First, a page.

BROKEN BONES: Anthropological Analysis of Blunt Force Trauma (2nd Ed.)
The editors, along with 15 outstanding contributors, comprehensively explore and provide an overview of the principles behind the interpretation of skeletal blunt force trauma. This expanded second edition provides a discussion on how to train for a career in forensic anthropology and offers guidance on how to complete a thorough trauma analysis. It also provides the labels given to different kinds of fractures and the biomechanical forces required to cause bone to fail and fracture. The text provides a theoretical framework for both evaluating published trauma studies and designing new ones. Experimental trauma research is an area ripe for research, and criteria to consider in choosing which non-human species to use in an actualistic study are offered. Common circumstances in which blunt force trauma is encountered are described. Information is provided on a variety of causes of death due to blunt force trauma. These causes range from accidental deaths to homicides due to blunt force from motor vehicle accidents, falls, strangulation, child and elder abuse, among others. Epidemiological information on whom is most likely affected by these various kinds of blunt force trauma is drawn from both the clinical and forensic literature. The most fundamental elements of the text are offered in four chapters where, bone by bone, fracture by fracture, the authors describe what to call each kind of fracture, what is known about how much force is required to break the bone that way, and fracture specific epidemiological information. This particular section of the text provides an invaluable reference source for forensic anthropologists and other osteologists to consult when looking at and trying to classify a bone fracture. Case studies are included to bring the book full circle back to considering the micro and macro bone changes that are seen when bone fails and fractures. The case studies are illustrative both of the concepts described through the book and of the high quality analyses forensic anthropologists contribute to medicolegal investigations of death every day. The text is further enhanced by 150 illustrations, some in color. This completely updated and expanded new volume is an essential reference for the forensic anthropology professional.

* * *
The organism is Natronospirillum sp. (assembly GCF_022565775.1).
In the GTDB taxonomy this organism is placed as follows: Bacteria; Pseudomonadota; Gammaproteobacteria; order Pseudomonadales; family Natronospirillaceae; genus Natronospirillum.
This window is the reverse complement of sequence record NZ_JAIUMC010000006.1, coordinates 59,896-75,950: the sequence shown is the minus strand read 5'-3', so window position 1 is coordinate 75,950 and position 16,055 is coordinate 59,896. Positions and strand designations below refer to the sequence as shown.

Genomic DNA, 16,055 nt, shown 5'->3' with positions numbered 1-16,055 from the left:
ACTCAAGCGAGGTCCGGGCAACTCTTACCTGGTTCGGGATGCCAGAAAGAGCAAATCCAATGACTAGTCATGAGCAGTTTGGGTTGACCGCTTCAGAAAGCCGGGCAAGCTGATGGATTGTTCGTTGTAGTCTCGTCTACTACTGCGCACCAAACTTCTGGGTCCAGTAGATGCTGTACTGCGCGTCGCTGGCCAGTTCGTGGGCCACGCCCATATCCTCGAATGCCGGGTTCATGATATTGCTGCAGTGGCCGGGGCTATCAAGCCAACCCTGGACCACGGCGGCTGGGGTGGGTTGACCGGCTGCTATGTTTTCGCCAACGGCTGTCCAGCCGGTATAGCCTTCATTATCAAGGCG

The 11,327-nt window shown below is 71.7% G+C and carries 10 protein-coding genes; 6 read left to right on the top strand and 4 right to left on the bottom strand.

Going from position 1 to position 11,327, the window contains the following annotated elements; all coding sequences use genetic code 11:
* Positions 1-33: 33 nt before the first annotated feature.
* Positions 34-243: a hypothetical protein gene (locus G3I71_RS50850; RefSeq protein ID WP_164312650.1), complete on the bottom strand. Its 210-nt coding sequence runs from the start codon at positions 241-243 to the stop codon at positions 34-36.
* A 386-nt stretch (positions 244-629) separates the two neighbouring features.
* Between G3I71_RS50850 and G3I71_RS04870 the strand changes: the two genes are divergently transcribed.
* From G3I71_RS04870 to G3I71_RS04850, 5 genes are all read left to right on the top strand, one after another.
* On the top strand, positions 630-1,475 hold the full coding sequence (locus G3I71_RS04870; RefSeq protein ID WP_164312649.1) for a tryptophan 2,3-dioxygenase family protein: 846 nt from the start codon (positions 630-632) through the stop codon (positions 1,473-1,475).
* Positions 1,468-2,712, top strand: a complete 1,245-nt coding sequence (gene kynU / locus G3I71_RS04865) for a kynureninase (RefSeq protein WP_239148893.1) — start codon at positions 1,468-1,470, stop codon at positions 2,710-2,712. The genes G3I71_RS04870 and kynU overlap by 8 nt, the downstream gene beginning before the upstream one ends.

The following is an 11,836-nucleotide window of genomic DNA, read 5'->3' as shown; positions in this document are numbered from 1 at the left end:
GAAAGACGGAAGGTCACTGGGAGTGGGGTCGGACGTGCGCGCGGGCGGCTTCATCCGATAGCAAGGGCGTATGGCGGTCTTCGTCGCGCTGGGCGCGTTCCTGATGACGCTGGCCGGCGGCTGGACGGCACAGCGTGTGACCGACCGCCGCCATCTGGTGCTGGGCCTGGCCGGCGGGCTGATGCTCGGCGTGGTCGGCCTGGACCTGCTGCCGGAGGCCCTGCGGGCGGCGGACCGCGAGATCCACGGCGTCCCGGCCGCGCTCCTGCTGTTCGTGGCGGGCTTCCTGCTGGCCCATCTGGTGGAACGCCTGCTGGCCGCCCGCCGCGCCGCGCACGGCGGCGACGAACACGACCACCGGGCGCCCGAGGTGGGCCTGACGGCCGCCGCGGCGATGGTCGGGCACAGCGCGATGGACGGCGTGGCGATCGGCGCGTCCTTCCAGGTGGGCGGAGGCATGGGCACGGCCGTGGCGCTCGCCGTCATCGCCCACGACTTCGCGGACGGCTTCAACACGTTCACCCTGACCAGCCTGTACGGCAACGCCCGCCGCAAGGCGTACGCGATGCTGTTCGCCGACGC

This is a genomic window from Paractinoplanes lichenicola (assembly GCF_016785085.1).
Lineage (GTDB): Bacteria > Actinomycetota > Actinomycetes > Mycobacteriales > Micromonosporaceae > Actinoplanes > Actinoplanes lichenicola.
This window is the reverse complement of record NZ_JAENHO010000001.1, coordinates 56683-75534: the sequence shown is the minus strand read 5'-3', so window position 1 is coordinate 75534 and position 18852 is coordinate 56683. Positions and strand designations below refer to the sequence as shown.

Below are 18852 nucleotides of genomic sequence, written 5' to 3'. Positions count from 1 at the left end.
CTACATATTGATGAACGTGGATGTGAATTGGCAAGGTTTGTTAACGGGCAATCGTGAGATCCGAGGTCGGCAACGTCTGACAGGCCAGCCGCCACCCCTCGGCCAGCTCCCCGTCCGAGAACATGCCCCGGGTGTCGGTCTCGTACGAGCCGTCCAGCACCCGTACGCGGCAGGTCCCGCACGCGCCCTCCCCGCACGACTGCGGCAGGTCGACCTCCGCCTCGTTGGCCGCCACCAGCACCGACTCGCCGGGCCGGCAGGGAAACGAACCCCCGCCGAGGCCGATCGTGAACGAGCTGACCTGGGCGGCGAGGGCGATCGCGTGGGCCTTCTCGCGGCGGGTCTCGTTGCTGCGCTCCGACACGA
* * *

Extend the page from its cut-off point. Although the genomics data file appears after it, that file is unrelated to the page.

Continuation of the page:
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Lauren Zephro and Alison Galloway Basic Terminology of Force, Strength, and Fracture . . . . . . . . . . . The Material Properties of Bone . . . . . . . . . . . . . . . . . . . . . . . . . . Biomechanical Loading .
These depend, in part, upon the biomechanical properties of bone at the organ and microstructural levels, and the nature of the applied loading forces. The material properties of bone, morphology, structural integrity, mineralization, ...
A force is defined as a mechanical disturbance or load and, therefore, loading is the application of force. A force can move and/or deform an object, and how a force acts on an object can vary. Forces can be applied internally or ...
A fracture is defined as a disruption in the continuity of a bone and is dependent on the direction, energy, loading rate and duration of the load (Hall 2006). Additional variables that play into bone fracture dynamics include the ...
Torsion results when a load is applied to a structure causing it to twist around an axis and causing torque within the material. If a material is weaker in tension than in shear, like bone, the resulting fracture will be inclined at a ...
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